Introduction. For this homework, you will implement an entire machine induction system from scratch. In particular, given a set of training cases (each one a set of facts, i.e., a knowledge base), your system will derive a rule (i.e., a Horn clause) that classifies any given knowledge base. This learned rule will then be tested on example knowledge bases that were not used during the learning process.
I highly recommend you read through this entire assignment at least once immediately. Then, before our next class, you should spend at least a few hours starting the implementation.
If you program the algorithm in a high-level language like Java or LISP I think you'll find progress pretty smooth. C will be more difficult.
Reading on belief networks and planning is assigned below in Part III.
Russel and Norvig, Sections 18.1 and 18.2. Also, 18.5, which describes the algorithm CURRENT-BEST-LEARNING, of which the FIND-S algorithm, below, is a variation. In 18.5, the "Least-commitment search" and "Discussion" sub-subsections are optional. They describe version spaces (which will be covered early in the machine learning course next semester).
Although you are not responsible for Chapter 19, let me bring your attention to the fact that it includes methods to automatically learn belief networks (e.g., given the graph itself, automatically find the values in each conditional probability table).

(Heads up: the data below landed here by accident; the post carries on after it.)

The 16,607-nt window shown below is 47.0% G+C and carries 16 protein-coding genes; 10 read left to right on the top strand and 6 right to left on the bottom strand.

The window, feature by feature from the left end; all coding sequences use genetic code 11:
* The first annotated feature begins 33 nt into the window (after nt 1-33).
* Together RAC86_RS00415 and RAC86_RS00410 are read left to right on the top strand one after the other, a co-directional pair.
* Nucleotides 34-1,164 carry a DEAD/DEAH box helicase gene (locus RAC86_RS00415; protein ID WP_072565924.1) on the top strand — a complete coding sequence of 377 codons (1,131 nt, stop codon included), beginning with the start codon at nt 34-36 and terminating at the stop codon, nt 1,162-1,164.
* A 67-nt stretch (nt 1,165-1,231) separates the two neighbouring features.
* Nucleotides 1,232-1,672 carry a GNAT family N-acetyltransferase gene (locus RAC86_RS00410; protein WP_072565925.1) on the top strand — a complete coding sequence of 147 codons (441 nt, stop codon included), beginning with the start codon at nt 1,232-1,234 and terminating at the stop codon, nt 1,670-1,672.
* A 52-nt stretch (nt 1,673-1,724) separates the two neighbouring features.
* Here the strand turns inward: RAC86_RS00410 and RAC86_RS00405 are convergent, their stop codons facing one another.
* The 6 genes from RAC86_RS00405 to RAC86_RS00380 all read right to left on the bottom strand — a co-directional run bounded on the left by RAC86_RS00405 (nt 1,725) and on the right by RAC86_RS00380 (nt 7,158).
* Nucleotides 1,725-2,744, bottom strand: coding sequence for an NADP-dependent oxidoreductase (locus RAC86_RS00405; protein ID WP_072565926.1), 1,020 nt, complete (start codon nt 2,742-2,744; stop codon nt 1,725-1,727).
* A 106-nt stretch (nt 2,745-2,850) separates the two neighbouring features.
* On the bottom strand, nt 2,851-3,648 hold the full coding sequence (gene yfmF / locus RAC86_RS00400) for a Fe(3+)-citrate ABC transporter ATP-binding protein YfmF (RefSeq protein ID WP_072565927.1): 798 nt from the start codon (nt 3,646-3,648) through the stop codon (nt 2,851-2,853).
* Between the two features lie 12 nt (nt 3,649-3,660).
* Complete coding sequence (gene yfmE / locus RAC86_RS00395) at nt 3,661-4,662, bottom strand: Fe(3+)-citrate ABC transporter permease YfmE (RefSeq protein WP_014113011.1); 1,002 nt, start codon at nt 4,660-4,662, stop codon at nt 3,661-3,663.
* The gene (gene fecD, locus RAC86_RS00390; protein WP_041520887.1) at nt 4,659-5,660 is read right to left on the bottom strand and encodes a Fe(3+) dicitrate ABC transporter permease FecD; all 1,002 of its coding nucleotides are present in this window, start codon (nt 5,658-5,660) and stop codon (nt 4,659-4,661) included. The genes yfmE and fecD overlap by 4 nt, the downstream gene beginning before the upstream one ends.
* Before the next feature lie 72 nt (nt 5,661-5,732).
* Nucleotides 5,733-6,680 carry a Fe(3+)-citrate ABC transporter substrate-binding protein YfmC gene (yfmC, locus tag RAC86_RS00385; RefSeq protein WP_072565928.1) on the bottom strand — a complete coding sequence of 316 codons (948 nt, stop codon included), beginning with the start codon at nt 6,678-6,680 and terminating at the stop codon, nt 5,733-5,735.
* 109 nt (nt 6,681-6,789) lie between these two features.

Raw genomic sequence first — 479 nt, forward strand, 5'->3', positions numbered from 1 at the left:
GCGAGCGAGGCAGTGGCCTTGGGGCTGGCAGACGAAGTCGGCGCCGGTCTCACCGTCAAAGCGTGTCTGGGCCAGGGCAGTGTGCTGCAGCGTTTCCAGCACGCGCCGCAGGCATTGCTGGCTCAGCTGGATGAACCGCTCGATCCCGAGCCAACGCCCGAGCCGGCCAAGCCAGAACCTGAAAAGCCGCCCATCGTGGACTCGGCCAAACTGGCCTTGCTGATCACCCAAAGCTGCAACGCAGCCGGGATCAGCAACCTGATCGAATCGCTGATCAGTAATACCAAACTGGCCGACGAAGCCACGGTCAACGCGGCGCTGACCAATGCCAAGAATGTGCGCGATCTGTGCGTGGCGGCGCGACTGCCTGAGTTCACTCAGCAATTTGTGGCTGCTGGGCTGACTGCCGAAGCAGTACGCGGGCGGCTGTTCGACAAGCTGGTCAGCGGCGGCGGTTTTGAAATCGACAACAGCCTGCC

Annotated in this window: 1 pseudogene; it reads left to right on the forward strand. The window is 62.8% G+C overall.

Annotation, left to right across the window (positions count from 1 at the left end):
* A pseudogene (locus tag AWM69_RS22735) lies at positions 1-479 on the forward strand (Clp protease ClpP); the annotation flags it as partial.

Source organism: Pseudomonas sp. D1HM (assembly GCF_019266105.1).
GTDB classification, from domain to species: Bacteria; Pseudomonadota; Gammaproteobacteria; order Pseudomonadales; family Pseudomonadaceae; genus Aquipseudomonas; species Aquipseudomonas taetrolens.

Also, you may find optional section 21.4 interesting. Actually, you really should look through it for just a few minutes after reading through and understanding this entire homework project. It explores ways to automatically learn logical sentences in general. In this homework, we do this in a somewhat limited way, but following the same principles; Section 21.4's FOIL algorithm creates a Horn clause by going from general to specific (while, as you'll read below, we are going the opposite direction).
If you like machine learning, consider taking the course (W4771) next semester (it is only offered every other year).
Your assignment is to implement the FIND-S algorithm, below. You should submit a hardcopy of your code (well-commented), as well as showing your system work on the examples below -- the result of training (what is learned), and the result of applying what is learned to the testing data.
For this project you will make use of your Forward-Chaining system in two ways. 1. You will probably re-use parts of your old code to build this system, since you need to read in facts from standard input, output facts and rules, and manipulate a Rule structure and variable bindings. 2. This new system will learn a rule (over training data), and you will use your old system to apply the rule (to testing data).
It is up to you whether you connect the two systems in your code. If you don't want to, you can just use the Forward-Chaining system as-is, without making any changes to it. If you did not complete a working Forward-Chaining system in the last homework, you may use someone else's system. In this case, make it clear on your homework submission.